Epigenetic mechanisms heritably maintain gene expression states and chromosome organization across cell division. These include chromatin-based factors that are propagated independent of local DNA sequence elements, and are critical for normal development and prevent reprogramming, e.g. during induction of pluripotency. We focus on the role of nucleosomes, the histone-DNA complexes that make up chromatin. While prominently implicated in epigenetic memory, how histones and their local modifications can actually be inherited is largely unknown. We take aim at three fundamental aspects that we argue are central to this problem: stability of the epigenetic mark, self-templated duplication, and cell cycle coupling.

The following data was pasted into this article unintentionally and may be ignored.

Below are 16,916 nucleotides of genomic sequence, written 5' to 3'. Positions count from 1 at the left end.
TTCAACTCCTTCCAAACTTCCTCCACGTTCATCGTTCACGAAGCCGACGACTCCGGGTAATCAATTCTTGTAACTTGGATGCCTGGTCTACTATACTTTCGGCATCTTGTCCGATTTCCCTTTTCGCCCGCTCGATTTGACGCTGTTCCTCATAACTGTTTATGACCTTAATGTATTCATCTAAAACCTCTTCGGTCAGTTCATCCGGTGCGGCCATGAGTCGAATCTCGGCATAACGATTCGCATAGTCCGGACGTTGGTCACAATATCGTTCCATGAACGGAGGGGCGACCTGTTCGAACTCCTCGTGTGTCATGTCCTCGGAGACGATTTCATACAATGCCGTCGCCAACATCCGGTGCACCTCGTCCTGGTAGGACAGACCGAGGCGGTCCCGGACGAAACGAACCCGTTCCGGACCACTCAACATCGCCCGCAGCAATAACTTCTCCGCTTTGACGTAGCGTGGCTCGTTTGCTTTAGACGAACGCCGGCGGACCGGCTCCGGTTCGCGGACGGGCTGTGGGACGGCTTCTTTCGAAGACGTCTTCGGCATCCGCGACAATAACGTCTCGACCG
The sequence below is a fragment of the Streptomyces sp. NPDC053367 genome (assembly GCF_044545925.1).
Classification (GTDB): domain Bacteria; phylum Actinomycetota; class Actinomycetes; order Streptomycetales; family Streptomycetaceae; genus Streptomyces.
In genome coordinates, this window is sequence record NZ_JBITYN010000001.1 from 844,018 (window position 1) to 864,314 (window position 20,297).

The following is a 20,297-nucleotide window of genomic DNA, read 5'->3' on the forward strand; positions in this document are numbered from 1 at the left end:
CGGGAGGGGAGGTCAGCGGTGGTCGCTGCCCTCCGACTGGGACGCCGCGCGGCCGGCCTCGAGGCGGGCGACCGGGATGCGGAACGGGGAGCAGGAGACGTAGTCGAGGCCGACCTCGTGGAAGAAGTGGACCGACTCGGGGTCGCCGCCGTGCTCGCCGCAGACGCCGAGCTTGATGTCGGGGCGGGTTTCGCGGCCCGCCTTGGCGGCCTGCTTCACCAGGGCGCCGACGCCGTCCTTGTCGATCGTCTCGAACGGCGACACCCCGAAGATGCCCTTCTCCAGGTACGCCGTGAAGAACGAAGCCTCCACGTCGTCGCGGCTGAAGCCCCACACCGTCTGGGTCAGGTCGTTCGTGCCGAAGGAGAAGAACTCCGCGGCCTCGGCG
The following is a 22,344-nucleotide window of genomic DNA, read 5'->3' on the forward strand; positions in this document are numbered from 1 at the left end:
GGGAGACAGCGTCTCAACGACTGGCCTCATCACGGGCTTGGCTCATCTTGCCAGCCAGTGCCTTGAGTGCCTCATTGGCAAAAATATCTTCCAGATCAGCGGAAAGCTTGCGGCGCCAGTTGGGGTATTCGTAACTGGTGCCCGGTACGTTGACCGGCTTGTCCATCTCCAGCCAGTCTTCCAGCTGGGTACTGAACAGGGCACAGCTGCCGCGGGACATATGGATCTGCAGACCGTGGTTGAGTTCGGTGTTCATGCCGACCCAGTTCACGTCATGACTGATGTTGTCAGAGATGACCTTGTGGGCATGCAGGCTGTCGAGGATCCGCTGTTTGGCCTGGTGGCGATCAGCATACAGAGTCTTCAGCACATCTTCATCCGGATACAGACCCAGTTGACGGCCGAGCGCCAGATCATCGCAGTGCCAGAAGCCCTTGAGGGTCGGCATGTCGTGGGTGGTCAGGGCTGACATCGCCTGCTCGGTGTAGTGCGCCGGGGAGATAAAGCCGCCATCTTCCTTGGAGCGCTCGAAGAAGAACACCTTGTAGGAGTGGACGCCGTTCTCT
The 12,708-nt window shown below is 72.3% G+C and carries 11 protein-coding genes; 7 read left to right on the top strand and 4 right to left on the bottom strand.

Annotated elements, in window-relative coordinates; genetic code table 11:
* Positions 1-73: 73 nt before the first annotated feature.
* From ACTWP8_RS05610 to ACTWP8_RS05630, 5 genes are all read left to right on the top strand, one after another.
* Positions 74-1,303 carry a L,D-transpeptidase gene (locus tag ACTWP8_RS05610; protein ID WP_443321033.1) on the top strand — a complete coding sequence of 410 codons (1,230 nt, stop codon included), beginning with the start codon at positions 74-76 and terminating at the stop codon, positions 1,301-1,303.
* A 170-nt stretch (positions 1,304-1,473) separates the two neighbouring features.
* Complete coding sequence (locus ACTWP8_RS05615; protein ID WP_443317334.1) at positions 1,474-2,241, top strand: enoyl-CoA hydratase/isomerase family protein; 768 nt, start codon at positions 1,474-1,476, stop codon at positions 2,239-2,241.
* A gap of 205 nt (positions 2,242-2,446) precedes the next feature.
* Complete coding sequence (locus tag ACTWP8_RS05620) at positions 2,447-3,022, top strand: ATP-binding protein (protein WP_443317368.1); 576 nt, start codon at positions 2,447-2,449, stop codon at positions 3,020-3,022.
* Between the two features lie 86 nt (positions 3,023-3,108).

We developed a unique pulse-labeling strategy to determine whether silent and active chromatin can be inherited and how this relates to transcription, both in cancer cells and in vitro differentiating stem cells. By coupling this strategy to an imaging-based RNAi screen we aim to identify components controlling nucleosome assembly and heritability. We achieve this by focusing on the human centromere, the chromosome locus essential for chromosome segregation which serves as an ideal model for epigenetic memory. This locus is specified by nucleosomes carrying the histone H3 variant, CENP-A that we have previously shown to be highly stable in cycling cells and to be replicated in a strict cell cycle coupled manner. We build on our previous successes to uncover the molecular mechanism and cellular consequences of the coupling between CENP-A propagation and the cell cycle which we postulate, ensures proper centromere size and mitotic fidelity. Furthermore, by genome engineering we developed a strategy to delete an endogenous centromere to determine how centromeres can form de novo and how CENP-A chromatin, once formed, can template its own duplication. With this multi-facetted approach we aim to uncover general mechanistic principles of chromatin-based memory.
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